The Community Maps Program
The Community Maps Program was created for ArcGIS users to improve and enrich Esri basemaps using their own data. Over the last 10 years, millions of up to date basemap features have been added thanks to local authoritative content provided by the community.
Do you like the idea of adding your own data to our basemaps? Well, thanks to the Community Maps Program, you can! Join the community to provide feedback, create large-scale features and share your data layers and services for inclusion in Esri basemaps, including our suite of Esri Vector Basemaps, which are freely available to ArcGIS users as part of the Living Atlas.
The Community Maps Editor App
Using the Community maps Editor App, you can add detail for a special area of interest (AOI), create or edit features that we can add to the map. The app is easy to use and built using our web editing solution Sweet for ArcGIS. Using an imagery basemap you can add features such as buildings, universities, parks and walking paths- anything important to you and your community.
The app has advanced editing tools that make it easy to switch between straight and curved lines, snap to existing features, copy and paste features and choose from a huge list of pre-defined stencils. The tools are there to ensure you can quickly and accurately edit lots of different types of features for your special AOI.
The app has recently been updated so that users can add both Imagery and Feature Services, as well as upload development Plans. I’ve highlighted my favourite of the new features, along with how you can join the Community Maps Program below, so make sure you read all the way to the end!
A lover of instant gratification, lets start off with my favourite new feature; Plans. Plans are drawings or documents that can be used as a reference image to create features in the Editor App. Plans can be in standard image formats like JPEG, TIFF, or PNG and do not need to be georeferenced (the joy!).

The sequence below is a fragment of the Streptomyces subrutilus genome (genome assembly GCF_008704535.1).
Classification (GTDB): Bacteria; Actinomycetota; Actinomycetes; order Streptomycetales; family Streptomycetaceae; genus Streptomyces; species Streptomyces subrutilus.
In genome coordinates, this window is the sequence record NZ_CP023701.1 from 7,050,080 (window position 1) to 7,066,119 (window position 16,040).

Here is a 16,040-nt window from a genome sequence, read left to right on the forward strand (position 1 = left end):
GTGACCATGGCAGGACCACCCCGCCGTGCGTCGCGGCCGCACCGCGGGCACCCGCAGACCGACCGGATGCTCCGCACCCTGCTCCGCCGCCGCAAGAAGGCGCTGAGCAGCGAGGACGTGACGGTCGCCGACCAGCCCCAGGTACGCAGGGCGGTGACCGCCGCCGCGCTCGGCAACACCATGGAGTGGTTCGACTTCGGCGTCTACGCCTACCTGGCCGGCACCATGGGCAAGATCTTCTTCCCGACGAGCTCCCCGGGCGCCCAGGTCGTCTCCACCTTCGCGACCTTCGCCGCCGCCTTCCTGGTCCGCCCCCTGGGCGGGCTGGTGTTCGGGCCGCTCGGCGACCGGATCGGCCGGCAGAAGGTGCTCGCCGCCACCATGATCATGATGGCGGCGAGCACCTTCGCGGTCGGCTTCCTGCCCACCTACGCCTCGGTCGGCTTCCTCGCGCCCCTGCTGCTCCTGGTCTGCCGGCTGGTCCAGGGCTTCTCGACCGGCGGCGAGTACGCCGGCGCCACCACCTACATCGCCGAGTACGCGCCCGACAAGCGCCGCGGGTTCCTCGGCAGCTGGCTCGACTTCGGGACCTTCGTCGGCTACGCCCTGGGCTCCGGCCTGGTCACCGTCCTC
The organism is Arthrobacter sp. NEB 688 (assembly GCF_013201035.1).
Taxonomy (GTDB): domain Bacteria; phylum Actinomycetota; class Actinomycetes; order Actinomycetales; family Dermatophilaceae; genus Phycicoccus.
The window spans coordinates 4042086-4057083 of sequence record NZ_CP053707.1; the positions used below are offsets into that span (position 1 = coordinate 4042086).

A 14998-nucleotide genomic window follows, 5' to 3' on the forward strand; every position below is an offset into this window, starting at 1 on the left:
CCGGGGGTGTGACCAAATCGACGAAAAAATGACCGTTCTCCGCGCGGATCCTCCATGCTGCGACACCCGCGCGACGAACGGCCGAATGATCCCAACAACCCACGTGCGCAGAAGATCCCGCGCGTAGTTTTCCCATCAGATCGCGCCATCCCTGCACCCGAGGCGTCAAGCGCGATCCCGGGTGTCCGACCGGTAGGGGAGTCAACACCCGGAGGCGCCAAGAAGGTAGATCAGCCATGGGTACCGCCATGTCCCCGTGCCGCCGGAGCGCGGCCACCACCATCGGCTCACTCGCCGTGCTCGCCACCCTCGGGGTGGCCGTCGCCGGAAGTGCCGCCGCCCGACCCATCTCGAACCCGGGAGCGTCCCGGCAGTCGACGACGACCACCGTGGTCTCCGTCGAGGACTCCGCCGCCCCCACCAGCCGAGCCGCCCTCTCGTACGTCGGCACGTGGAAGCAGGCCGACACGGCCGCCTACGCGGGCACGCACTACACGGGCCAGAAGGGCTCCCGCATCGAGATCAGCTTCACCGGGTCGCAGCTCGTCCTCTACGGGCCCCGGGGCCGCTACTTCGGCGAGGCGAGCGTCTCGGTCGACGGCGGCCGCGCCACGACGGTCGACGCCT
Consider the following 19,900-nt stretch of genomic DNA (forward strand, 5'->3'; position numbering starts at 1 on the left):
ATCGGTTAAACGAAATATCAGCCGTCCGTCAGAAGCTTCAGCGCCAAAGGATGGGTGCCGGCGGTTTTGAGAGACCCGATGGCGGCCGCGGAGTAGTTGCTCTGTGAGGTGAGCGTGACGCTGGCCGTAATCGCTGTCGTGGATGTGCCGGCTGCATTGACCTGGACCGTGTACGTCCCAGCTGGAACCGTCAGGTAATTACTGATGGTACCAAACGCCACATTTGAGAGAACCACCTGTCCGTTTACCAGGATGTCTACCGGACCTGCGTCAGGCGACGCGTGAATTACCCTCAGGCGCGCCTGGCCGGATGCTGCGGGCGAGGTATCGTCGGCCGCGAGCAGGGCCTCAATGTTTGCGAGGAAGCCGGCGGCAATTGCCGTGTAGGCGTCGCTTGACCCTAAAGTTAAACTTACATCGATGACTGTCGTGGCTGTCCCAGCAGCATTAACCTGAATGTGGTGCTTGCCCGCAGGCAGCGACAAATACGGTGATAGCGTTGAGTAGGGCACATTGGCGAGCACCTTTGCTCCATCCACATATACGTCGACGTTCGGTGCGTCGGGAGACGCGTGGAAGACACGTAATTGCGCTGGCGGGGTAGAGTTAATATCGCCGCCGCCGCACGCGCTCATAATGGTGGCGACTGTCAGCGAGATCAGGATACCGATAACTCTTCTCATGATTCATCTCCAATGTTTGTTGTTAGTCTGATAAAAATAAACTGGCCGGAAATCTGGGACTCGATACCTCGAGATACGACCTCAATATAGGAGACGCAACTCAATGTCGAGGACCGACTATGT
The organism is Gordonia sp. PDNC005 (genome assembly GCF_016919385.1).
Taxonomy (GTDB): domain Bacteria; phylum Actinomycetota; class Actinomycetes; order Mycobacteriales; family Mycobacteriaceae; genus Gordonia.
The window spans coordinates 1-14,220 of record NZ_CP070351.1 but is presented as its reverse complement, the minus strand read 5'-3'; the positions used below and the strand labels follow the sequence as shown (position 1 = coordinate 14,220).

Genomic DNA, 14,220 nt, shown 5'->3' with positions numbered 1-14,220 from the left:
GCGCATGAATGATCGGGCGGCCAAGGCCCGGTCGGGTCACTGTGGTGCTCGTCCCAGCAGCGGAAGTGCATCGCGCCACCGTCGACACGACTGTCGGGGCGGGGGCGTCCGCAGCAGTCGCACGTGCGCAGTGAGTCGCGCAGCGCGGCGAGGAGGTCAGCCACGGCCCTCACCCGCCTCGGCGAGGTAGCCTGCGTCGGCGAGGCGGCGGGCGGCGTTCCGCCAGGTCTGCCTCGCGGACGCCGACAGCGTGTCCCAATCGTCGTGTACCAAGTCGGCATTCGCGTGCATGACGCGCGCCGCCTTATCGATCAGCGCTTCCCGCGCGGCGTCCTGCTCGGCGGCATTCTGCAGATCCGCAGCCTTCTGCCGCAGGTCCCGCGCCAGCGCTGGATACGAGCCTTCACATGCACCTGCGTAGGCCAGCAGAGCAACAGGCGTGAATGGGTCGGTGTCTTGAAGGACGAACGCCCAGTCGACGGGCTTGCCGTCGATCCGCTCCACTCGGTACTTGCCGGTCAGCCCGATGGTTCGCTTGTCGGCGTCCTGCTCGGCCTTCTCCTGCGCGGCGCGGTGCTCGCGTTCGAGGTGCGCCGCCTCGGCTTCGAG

Take this image of my local football ground as an example, but it could be anything- a floor plan of your organisation, or a university map.
Geolocate your plans in the Editor App by skewing or free-hand rubber sheeting (cartographical term for distorting a layer to align it to an adjacent geographic layer of matching imagery) your image to the basemap.
This change to the Editor App’s user interface allows you to switch between a number of Themes within the app if you prefer a different look. To check these out click your user avatar in the top right, then go to Settings and select a new Theme.
Imagery & Feature Services:
You can now add your own imagery and feature services into the Editor App. If you have some features in an existing Feature Service that you want to add, go to Layers and Add reference layer from your ArcGIS Online Content, a member of your Organisations’ Content, or as a URL. Once found, select the service and uncheck available layers within it to only add the ones you need, and click Add. App. When carrying out live edits, you can use your Feature Services as reference layers to snap to, allowing for more accurate editing.
In terms of Imagery, we’re aware many users will have their own Image Services that are newer or higher resolution than the World Imagery Service in ArcGIS Online. Again, to use your own Imagery in the Editor App, simply add it as a new Layer direct from your ArcGIS Online Content and use it as a reference to create features on top of your imagery service.
Within the side panel is an extensive Help and Feedback section, with links to contact the team supporting the Editor App, up to date What’s New articles as well as a number of Help Articles.
For someone who’s just joined the Program, or wants to try out a new feature, I can’t recommend this section enough. Each Help Article goes step by step through the App’s functionality and editing tools.
So, if you still like the idea of adding your own data to our basemaps, then join the Group here. Once joined, you will see the Community Maps Editor App, where you can make edits to the Esri basemaps, along with a Sandbox version of the app that allows you to test and learn the editing tools without saving any edits.
To see accepted edits, make sure to check out the Esri Community Maps AOIs feature layer within the group. The feature layer is regularly updated and can be added to a new Map/ Web App in ArcGIS Online or downloaded and displayed in ArcGIS Pro using this layer file. Both contributors and other users can export the data and re-use it for their own purposes.
Still not sure what to edit, or how? Check out our 2-minute Mapping Monday video which focuses on the Editor App, and contribute your community AOIs to our basemaps today!